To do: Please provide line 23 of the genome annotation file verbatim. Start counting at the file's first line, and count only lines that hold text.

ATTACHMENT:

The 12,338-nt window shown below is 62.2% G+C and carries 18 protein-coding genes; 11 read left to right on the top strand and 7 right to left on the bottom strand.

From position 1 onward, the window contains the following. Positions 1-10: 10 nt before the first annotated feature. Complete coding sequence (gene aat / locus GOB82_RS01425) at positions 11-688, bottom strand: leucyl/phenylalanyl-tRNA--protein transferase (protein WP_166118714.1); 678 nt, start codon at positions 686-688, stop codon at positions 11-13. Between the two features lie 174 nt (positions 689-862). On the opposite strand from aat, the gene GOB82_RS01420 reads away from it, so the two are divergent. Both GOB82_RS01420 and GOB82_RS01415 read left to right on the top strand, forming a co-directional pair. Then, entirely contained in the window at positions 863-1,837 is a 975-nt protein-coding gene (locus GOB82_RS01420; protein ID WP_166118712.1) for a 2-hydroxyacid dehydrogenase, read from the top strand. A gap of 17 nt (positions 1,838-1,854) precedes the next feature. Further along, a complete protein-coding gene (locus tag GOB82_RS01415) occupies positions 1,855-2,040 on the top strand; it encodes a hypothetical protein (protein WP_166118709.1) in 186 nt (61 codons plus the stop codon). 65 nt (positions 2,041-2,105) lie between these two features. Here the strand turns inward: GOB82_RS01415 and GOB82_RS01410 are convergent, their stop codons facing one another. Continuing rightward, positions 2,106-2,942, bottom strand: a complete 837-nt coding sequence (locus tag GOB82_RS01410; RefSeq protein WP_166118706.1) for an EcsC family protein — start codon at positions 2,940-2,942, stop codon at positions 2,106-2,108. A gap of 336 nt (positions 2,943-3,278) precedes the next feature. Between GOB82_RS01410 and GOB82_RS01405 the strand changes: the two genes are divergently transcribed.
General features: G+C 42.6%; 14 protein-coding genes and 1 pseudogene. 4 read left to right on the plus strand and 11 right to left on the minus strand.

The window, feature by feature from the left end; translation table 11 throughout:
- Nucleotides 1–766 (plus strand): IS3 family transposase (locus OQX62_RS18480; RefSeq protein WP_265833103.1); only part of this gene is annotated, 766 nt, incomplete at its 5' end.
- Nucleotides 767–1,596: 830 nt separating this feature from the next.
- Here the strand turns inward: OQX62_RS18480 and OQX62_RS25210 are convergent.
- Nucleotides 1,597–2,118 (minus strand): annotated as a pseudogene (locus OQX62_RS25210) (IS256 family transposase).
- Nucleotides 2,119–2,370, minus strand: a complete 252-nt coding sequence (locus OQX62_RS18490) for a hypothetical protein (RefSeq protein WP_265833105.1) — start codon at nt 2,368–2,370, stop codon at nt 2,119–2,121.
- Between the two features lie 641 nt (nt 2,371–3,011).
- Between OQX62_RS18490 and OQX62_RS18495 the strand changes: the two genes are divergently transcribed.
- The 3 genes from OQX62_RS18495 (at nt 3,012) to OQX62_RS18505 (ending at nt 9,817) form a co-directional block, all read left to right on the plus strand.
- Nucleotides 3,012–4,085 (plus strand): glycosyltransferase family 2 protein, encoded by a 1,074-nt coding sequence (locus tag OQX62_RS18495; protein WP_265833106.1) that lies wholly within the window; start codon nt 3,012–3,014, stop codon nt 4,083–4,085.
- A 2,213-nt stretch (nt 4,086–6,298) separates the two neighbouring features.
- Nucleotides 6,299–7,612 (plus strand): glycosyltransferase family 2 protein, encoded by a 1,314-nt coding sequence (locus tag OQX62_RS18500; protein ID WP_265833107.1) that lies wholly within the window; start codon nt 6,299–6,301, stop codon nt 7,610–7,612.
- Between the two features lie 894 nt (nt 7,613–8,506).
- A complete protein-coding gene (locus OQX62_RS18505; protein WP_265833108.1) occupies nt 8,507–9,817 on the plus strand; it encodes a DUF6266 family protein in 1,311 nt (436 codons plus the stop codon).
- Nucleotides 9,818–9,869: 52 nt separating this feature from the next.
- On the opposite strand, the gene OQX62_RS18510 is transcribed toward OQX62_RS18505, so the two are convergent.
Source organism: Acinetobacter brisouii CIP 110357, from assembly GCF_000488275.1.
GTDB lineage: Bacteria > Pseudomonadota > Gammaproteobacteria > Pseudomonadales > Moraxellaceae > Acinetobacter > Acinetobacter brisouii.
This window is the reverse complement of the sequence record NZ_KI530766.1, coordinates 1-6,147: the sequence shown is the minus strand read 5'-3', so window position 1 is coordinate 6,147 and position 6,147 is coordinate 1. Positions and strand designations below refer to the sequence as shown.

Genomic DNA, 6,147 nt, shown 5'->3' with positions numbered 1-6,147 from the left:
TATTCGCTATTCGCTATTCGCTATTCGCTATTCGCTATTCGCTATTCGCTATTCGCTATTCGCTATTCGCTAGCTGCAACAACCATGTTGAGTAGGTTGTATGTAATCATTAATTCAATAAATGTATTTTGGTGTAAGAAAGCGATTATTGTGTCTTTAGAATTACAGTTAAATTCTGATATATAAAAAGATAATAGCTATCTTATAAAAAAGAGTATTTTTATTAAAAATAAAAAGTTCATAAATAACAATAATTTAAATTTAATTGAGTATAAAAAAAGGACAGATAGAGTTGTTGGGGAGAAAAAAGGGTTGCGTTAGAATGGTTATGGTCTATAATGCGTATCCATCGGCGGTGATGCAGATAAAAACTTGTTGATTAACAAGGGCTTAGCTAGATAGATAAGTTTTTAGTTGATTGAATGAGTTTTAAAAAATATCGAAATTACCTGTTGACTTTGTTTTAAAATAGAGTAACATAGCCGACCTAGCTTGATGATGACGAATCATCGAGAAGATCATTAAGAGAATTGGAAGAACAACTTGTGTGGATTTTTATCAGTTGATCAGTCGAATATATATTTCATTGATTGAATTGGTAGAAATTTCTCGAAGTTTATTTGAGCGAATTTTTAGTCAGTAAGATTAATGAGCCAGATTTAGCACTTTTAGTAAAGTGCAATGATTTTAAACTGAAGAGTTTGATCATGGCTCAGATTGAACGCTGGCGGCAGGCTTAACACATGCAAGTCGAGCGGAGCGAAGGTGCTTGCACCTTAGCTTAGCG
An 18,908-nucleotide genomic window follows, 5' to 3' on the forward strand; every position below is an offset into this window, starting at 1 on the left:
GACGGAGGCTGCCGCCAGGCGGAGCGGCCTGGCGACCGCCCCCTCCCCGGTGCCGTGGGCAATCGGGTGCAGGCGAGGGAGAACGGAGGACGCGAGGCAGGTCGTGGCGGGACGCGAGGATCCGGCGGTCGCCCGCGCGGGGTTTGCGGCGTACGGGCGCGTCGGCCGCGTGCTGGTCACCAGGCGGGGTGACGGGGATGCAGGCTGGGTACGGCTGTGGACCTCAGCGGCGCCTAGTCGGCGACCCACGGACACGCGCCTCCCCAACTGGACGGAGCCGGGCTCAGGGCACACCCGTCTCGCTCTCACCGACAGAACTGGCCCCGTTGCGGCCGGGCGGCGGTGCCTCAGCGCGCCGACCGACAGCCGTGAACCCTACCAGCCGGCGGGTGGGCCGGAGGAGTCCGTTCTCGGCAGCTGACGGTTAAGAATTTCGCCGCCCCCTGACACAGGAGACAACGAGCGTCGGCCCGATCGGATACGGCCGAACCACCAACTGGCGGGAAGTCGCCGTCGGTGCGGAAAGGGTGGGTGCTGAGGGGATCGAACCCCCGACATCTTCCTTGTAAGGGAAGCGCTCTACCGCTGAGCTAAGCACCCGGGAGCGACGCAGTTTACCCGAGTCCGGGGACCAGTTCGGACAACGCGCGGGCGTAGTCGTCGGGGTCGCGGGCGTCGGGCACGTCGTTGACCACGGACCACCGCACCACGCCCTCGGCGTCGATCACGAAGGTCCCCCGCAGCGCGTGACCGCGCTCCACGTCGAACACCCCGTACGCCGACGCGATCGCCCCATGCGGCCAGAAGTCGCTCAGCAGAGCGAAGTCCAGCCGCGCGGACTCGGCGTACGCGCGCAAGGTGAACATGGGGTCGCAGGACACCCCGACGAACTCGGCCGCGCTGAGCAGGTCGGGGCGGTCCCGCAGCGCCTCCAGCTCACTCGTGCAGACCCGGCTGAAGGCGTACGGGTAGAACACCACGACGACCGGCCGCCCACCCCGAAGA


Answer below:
Genomic DNA, 6,147 nt, shown 5'->3' with positions numbered 1-6,147 from the left: